updated 5/30/2013 5:49:23 PM ET 2013-05-30T21:49:23

Following in the footsteps of services like Twitter and WordPress, note-taking service Evernote will now offer two-step verification in addition to two other small security features.

Evernote users weren’t too pleased when the program fell victim to a major data theft two months ago, which compromised many users' email addresses and passwords. Two-step verification will not protect the Evernote servers from another such attack, but it will make it almost impossible for hackers to use stolen information against users.

For those not familiar with the process, a two-step verification system adds an extra layer of security beyond a simple password. Instead of just entering a username and password to log in to a service, users link their accounts with a favorite mobile device. Each time a user wants to log in to Evernote, he or she must also enter a unique verification code, which is sent to his or her gadget of choice.

It's not all good news, though: Because the process is optional, many users will likely never activate it, leaving them no less vulnerable than before. Furthermore, the service is only available to Evernote Premium and Evernote Business Users, putting the majority of Evernotonians at a considerable security risk.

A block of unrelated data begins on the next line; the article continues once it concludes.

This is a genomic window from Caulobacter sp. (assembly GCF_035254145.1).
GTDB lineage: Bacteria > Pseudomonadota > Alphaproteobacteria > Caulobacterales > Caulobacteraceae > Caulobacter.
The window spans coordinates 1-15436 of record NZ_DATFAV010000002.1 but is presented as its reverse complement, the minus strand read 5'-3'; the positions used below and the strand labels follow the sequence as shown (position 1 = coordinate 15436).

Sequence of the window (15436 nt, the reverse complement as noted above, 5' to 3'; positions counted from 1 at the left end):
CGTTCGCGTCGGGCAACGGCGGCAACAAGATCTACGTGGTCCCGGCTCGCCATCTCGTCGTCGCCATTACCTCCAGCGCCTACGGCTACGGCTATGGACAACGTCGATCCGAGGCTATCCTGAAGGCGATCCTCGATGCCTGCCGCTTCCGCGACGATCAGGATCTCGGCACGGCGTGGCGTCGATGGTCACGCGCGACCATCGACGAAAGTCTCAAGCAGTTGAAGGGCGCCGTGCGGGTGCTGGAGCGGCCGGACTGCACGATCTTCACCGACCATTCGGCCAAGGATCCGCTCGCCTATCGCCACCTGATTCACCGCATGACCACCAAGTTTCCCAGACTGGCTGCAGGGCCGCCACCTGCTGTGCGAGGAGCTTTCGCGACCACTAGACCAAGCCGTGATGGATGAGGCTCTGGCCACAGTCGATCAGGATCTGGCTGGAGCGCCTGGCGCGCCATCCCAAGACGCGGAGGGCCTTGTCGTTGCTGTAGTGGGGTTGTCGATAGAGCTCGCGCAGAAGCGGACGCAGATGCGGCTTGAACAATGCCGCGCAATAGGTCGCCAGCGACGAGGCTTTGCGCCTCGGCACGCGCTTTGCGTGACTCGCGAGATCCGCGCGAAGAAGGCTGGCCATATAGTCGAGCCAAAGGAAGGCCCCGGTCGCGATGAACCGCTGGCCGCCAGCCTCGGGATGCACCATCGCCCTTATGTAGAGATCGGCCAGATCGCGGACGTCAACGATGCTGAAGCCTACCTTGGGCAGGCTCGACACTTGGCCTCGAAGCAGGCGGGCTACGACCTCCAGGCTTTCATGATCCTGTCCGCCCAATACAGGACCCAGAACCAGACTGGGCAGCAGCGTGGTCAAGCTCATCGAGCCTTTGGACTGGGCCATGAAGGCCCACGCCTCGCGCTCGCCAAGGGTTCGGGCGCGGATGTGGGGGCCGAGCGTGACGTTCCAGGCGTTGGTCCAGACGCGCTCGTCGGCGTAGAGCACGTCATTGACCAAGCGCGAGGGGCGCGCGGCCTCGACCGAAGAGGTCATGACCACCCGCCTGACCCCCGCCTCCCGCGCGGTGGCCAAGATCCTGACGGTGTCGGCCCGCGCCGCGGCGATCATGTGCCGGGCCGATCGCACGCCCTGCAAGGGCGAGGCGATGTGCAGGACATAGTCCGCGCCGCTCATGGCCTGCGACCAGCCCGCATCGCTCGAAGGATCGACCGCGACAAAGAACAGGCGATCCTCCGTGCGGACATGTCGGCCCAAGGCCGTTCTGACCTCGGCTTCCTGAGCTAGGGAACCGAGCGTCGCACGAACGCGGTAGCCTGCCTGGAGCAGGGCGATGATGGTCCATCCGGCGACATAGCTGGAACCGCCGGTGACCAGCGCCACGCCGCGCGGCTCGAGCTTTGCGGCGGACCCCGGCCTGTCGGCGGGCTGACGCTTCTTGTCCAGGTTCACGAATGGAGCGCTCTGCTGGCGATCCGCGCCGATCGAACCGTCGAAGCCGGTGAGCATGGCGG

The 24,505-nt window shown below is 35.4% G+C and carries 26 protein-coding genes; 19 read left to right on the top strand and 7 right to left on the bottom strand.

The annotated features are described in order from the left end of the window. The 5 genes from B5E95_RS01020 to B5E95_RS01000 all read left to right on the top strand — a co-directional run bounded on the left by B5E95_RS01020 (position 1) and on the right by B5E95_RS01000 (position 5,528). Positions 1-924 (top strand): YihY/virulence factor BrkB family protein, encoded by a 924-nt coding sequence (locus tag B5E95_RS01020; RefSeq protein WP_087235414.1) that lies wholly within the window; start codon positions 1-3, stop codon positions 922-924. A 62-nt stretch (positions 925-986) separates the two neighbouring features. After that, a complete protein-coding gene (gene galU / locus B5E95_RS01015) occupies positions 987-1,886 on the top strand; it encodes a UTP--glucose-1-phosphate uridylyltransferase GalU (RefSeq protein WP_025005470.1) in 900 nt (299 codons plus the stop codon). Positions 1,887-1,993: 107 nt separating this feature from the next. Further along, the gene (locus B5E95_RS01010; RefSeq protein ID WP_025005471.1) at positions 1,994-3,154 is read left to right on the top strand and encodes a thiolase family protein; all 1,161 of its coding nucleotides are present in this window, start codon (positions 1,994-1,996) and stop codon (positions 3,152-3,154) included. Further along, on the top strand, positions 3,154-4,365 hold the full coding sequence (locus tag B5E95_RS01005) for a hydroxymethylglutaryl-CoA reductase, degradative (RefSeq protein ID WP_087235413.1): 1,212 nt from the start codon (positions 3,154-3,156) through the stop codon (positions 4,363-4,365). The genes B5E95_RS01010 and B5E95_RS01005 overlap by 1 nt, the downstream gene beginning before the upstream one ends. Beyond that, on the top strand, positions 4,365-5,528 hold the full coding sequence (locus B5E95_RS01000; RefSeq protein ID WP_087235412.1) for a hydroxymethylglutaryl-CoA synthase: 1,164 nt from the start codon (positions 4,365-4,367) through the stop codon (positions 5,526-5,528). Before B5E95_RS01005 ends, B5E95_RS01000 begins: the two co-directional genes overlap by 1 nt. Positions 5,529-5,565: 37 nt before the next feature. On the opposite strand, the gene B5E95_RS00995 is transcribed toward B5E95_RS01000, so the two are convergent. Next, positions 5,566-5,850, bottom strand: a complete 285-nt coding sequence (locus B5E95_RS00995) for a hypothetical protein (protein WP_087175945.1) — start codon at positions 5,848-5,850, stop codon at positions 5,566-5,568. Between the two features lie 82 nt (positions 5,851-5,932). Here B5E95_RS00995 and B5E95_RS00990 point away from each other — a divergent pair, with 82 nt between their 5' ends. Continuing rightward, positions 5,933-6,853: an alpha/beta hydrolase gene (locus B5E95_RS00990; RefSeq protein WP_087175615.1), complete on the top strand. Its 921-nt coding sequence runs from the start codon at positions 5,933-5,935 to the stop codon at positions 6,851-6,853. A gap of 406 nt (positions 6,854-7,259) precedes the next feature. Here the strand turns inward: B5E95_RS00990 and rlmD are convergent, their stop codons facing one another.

The company has promised to eventually roll out two-step authentication to all users, but it first wants to "optimize" the process with a smaller user base. Two-step verification is not a panacea for security ills; in fact, it can create very serious problems for users who don't adopt it.

If a hacker gets a hold of user information and activates two-step verification, it effectively locks the user out of his or her own account. Restoring a two-step-verified account to its rightful owner is much more difficult than restoring a plain-vanilla one.

The other two new security features will be available to all users right away. Evernote supports third-party add-ons, but these programs can work against a user if his or her account is compromised, as they generally store passwords. Users can now revoke permission for these add-ons, which will require users to re-enter their password the next time they launch Evernote. [See also: 7 Security Spring Cleaning Tips ]

Access history, also available to all users, will also prove useful for victims of data breaches. This feature keeps track of a user's IP address and location each time he or she logs in to Evernote. If a hacker takes control of an account, the access-history feature will make finding the malefactor much easier.

Between stolen passwords and the VERNOT.A malware, which stole user information while drafting computers into a botnet, Evernote has not had a sterling security record lately. These three security additions will help, but until two-step verification hits the general user pool, Evernote users — and their information — continue to be at risk.

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